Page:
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Re: During HTML parsing, are *all* named character references replaced by their corresponding glyph?

From: Leif Halvard Silli <xn--mlform-iua@xn--mlform-iua.no>
Date: Wed, 26 Jun 2013 11:47:39 +0200
To: "Jukka K. Korpela" <jukka.k.korpela@kolumbus.fi>
Cc: public-html@w3.org
Message-ID: <20130626114739638472.862b4f2a@xn--mlform-iua.no>
Jukka K. Korpela, Wed, 26 Jun 2013 10:03:24 +0300:
> 2013-06-26 2:31, Leif Halvard Silli kirjoitti:
>> Jukka K. Korpela, Mon, 24 Jun 2013 22:57:19 +0300:
>> 
>>> it seems
>>> to me that script, style, and xmp elements have special parsing rules
>>> whereas iframe, noembed, noframes, and noscript don’t.
>> It seems to me that Mike was definitely right:
>> http://software.hixie.ch/utilities/js/live-dom-viewer/saved/2371#dom

> 
> Right as regards to actual browser behavior, or as regards to draft 
> specifications?

Browser behavior (with exceptions). And spec.

> The latter seem to describe this only in the parsing rules, 

You mean, in the spec’s parsing section? [1] I don't think that is 100% 
correct. E.g. the specification of iframe, has some paragraphs about 
its content model, quoting: [2]

]]
   When used in HTML documents, the allowed content model of
   iframe elements is text, [ … snip … ]
   
   The iframe element must be empty in XML documents.

   NOTE: The HTML parser treats markup inside iframe elements
         as text.
[[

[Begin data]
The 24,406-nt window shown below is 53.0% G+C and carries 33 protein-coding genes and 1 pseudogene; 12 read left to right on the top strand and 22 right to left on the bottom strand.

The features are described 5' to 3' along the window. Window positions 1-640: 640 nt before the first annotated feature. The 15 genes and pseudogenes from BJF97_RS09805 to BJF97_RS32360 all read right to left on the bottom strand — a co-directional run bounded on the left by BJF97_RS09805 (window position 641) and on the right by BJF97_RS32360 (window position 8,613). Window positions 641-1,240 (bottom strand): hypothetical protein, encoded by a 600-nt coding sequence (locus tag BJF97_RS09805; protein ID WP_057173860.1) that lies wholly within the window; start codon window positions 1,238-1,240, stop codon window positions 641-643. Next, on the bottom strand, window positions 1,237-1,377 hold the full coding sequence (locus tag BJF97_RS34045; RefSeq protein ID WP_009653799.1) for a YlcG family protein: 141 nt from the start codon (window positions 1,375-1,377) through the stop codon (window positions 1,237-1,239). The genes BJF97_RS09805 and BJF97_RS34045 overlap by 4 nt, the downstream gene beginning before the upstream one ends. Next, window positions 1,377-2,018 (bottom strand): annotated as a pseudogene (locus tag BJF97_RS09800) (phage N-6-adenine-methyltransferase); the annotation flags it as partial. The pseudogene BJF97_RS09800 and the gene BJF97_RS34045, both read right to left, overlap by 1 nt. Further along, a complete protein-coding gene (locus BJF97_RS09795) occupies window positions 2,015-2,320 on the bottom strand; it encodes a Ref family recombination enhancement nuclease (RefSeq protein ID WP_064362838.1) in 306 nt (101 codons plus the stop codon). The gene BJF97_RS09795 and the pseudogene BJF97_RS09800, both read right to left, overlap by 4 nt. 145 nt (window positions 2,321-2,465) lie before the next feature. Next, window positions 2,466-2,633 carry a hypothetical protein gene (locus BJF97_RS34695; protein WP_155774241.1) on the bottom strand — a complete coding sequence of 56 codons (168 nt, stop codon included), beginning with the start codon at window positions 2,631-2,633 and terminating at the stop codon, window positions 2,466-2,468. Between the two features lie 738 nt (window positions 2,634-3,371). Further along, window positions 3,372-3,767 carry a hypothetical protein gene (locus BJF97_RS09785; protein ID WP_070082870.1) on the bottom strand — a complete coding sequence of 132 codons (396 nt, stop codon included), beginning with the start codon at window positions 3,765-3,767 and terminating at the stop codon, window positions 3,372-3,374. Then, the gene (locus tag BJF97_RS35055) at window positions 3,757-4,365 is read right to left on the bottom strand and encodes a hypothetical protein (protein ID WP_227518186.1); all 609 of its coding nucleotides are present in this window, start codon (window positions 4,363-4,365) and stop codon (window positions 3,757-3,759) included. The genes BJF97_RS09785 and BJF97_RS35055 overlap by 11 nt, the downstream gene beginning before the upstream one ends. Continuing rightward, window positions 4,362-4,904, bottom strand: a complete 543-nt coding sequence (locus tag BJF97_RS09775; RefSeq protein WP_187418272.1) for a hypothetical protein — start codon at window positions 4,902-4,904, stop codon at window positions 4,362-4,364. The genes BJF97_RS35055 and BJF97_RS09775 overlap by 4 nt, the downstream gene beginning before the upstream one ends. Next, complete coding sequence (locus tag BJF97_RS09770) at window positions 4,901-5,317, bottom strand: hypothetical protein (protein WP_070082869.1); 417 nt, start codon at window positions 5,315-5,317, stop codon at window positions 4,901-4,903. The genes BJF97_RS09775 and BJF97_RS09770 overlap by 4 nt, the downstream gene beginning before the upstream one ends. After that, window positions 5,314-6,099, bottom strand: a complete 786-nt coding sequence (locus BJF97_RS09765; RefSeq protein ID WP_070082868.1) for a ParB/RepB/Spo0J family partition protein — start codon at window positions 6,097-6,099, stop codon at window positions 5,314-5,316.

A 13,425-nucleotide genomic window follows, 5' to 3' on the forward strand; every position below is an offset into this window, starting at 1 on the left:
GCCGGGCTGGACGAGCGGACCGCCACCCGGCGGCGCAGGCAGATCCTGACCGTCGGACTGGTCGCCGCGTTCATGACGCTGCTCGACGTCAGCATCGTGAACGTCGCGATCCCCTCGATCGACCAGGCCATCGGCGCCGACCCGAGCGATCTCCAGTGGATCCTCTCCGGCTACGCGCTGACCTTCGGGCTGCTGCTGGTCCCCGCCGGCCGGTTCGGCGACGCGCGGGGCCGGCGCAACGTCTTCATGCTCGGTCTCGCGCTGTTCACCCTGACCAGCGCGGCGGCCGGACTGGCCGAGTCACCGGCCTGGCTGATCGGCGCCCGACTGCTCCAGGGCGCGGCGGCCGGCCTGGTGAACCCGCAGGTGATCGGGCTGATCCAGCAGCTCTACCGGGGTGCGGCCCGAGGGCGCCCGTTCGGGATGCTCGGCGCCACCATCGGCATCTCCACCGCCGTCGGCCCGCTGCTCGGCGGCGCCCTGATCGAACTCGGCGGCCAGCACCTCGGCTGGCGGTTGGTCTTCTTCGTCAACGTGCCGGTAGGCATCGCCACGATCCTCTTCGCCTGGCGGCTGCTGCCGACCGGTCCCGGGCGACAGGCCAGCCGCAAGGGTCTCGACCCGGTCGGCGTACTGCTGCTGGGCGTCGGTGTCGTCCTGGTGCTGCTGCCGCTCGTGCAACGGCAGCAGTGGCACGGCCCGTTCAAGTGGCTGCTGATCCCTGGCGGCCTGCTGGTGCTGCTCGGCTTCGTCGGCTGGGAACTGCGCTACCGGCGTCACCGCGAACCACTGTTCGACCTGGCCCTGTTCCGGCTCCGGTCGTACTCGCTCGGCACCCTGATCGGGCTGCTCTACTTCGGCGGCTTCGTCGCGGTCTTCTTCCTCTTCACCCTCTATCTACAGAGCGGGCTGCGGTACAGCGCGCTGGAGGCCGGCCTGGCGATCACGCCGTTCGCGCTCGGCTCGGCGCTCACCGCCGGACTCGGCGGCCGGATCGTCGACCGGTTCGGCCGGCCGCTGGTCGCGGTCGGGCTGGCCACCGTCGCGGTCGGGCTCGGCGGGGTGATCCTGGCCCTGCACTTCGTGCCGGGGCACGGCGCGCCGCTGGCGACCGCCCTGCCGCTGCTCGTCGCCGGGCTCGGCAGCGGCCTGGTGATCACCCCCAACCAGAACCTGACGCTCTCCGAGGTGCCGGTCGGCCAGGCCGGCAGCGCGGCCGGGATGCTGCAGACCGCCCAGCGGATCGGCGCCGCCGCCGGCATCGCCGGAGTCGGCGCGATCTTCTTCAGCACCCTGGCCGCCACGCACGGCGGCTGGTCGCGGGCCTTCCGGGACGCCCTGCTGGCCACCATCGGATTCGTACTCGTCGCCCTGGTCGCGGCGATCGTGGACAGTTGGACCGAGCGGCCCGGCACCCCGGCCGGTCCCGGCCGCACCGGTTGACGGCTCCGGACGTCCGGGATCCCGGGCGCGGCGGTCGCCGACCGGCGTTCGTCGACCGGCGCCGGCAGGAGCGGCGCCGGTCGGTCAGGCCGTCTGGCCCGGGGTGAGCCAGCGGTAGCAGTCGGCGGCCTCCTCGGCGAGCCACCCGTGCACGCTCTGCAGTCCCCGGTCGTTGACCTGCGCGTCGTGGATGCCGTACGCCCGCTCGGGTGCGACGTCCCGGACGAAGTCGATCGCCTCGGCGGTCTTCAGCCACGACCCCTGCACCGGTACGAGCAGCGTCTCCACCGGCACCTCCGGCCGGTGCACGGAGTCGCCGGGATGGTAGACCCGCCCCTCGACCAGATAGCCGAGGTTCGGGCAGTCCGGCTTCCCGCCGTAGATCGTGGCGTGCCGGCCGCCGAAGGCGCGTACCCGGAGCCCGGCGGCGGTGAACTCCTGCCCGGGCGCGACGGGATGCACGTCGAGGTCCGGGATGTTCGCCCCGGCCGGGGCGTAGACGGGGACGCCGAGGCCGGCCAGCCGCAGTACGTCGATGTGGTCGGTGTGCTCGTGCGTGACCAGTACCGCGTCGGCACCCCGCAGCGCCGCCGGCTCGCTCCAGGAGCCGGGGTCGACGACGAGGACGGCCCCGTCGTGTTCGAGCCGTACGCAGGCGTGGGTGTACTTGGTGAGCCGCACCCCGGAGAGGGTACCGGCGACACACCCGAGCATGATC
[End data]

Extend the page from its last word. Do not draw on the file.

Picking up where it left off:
But what is difficult to understand is why - for HTML, it is 
*permitted* to place seemingly *any* text (but the string </iframe>) 
inside iframe. I.e. what’s the usecase. I wouldn't mind if someone shed 
some light on that …

I also don't understand why content is forbidden in XHTML. I mean, it 
is easy to think that content could function as fallback, for instance. 
But if it can’t, then why would someone place anything there at all? 
But if the content *can* be used as fallback, then it should be allowed 
even in XML!

In HTML4, it was used for fallback, but only for browsers that didn't 
understand iframe, see HTML4’s example.[3] And as it turns out, text 
browsers *do* parse the child content of iframe "normally" - that is, 
not as text but as markup.

> which are rather complicated and confusing.

For Polyglot Markup, I think we will describe content that is treated 
as text under a common heading.[4] This because I agree that the 
subject is confusing and difficult to get overview over.

> On IE 9, iframe, noembed, noframes, and noscript are parsed by normal rules.
> Isn’t this the browser tradition and required by all HTML 
> specifications up to
> HTML 4.01 and XHTML 1.1 (to the extent that they allow these elements
> in the first place)?
> 
> It’s a bit shocking that Firefox and Chrome as well as IE 10 deviate 
> from this.

I have not checked how IE9 (and below) behave. But you are mistaken if 
you think that HTML5 always aligned with what legacy IE do/did - e.g. 
sometimes it was one or more other legacy browsers that "won" the deal.

> The practical impact is very small, since the browser apply normal parsing
> to <noscript> content when scripting is disabled. It is normally irrelevant
> how <noscript> has been parsed when scripting is enabled. For <noembed>,
> and <noframes> as well as for content of <iframe>, the “fallback” content
> is not used in any normal situations in browsers, so it does not matter
> whether &auml; gets parsed literally or as å.

As you and I note above, some browser behave different ...

[1] http://www.w3.org/html/wg/drafts/html/CR/syntax.html#parsing

[2] 
http://www.w3.org/html/wg/drafts/html/CR/embedded-content-0.html#iframe-content-model

[3] http://www.w3.org/TR/REC-html40/present/frames.html#edef-IFRAME

[4] https://www.w3.org/Bugs/Public/show_bug.cgi?id=22436

-- 
leif halvard silli
Received on Wednesday, 26 June 2013 09:48:09 UTC

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